Posted in Ancient Greece Reviews

review: Penelope’s Daughter

Penelope’s Daughter by Laurel Corona In this novel The Odyssey is retold through the eyes of a character Homer never imagined–the daughter Odysseus didn’t know he had. If you know the original story, which, sadly I’ve never read the epic poem in its entirety (we skimmed it in English class), you’ll notice Penelope has no daughter. Of course, this is a creation by the author, although if you read the Afterword you will learn that of the different known narratives of the story, there is a mention of a child born unknowingly to Odysseus–so not so far-fetched after all. Xanthe grows up without an abundance of love and support; her mother trapped on a drab island and seemingly desolate for the husband who never came…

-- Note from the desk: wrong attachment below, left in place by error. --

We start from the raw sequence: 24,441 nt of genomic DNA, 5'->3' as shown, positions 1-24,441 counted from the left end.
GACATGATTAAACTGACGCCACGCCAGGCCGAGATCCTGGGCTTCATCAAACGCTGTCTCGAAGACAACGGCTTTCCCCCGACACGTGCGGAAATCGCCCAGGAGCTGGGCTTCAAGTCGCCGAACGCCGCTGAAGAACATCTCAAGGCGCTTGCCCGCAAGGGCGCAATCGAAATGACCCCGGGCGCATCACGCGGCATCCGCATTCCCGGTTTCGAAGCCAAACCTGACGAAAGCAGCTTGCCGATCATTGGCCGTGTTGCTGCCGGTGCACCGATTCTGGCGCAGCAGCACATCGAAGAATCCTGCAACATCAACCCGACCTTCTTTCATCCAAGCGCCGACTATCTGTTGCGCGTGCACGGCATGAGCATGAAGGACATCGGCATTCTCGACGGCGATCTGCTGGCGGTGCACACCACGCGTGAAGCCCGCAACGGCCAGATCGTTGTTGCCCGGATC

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Posted in 18th Century Reviews

review: Finding Emilie

Finding Emilie by Laurel Corona Set in the decades leading up to the French Revolution, this is a story of two women: Emilie du Chatelet, the love of the famed French writer and philosopher Voltaire, and the daughter she died giving birth to, Stanislas-Adelaide (known in this story as Lili). Shorter chapters are set throughout the book to give us a glimpse and understanding of Emilie’s life and why she chose the path that she did. These anecdotes are needed to reveal how the lives of mother and daughter parallel. Lili’s need to know her mother and the unusual life she lead–information which was being kept from her by her father’s bitter sister-in-law, who ultimately has Lili’s future in her hands–is the keynote to her…

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